Journal of World History 12.1 (2001) 208-210
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The Rise and Fall of World Orders
The Rise and Fall of World Orders. By TORBJØRN L. KNUTSEN. Manchester and New York: Manchester University Press; Distributed by St. Martin's Press, 1999. Pp. x + 324. $72.95 (cloth); $24.95 (paper).
Critics complain that professional historians are mere fact grubbers, toiling away to produce volumes of detailed information of little interest to anyone except the members of tenure and promotion committees. At the same time--particularly in times of crisis or change--however, there exists a large popular market for books that profess to explain the course and meaning of history, that is the meaning of all those grubby facts. Arnold Toynbee's widely sold but rarely read Study of History is one of the most famous works of this sort. Paul Kennedy's more recent Rise and Fall of Great Powers is another. In the aftermath of the Cold War (which ended rather differently than Kennedy suggested it would), other scholars (Francis Fukuyama and Samuel Huntington, for example) have published important books explaining the course of history in the near future. One might think that because the collapse of the USSR, when and how it came about in particular, was a surprise to almost everyone, historians and nonhistorians alike, it would serve as a warning to those who want to chart the future by examining the past. Such is not the case.
Using the cycle of great wars of the last five centuries as the key to understanding the course of history, a cycle proposed by Robert Mowat in 1928, Knutsen examines the history of the past 500 years in terms of five world orders that have existed sequentially. These are: "the sixteenth-century Iberias, the seventeenth-century United Provinces, the eighteenth- and nineteenth-century Great Britain" (p. 5). The final one in this series is the "American world order which emerged from World War II" (p. 7). In his view, "Each world order is here conceived of as a pattern of periodicity or a cycle and seen in terms of the three simple phases of growth, stagnation and decline" (p. 7). These world orders are not simply reflections of political and economic power because the states that led these orders possessed "normative [End Page 208] power" (p. 10), that is, each of them stressed "the universal application of its values. It represents good values and norms..." (p. 12). Each of the dominant states in the past 500 years has, so he argues, passed through the same cycle of rising and falling, a cycle embedded in the historical data itself. Furthermore, he suggests that the past provides a template against which we can measure the place of any dominant state, such as the United States, in its inevitable life cycle.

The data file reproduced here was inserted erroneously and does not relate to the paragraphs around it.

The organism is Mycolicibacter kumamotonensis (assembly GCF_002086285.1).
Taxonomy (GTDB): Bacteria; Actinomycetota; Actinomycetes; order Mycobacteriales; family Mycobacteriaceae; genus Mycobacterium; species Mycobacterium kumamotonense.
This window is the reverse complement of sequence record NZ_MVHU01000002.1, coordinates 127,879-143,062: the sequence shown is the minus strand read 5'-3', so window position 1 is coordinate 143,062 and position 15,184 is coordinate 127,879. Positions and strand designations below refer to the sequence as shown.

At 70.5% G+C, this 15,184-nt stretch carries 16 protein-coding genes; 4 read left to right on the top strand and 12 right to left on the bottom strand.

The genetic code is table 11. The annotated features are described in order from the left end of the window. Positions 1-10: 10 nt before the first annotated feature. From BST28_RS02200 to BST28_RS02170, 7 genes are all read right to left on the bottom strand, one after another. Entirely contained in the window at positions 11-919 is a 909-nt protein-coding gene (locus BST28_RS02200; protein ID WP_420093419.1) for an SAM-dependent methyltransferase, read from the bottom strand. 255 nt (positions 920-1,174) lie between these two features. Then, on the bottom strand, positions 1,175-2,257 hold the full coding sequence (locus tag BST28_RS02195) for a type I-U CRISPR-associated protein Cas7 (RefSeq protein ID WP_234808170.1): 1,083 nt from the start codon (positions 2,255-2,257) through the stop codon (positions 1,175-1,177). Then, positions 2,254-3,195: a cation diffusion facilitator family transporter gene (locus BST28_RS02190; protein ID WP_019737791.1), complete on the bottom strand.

What can the historian make of all this? It is easy to criticize the accuracy of particular data or to criticize the specifics of the proposed cycles. For example, were the great sea empires of the early modern world really world orders in the sense that he uses the term? Does not Knutsen overestimate the hegemonic power of the Dutch or even the Spanish? On the most fundamental level, are there really cycles and rhythms embedded within the historical record and, if so, can we use them to determine where we stand in the course of history?
Knutsen recognizes that those who would predict the future have often failed, as Kennedy did. He points out that Huntington's argument, that intercivilizational wars reflecting ethnic and religious differences, not the interests of nation-states, would be the wave of the future, has not come about. Finally, he stresses that Fukuyama's Hegelian notion of the end of history can not be proved or disproved until there is sufficient data available, that is, until it is possible to write the history of the post-Cold War era at some point in the future. At one level, however, Knutsen would ultimately seem to be in Fukuyama's camp, that...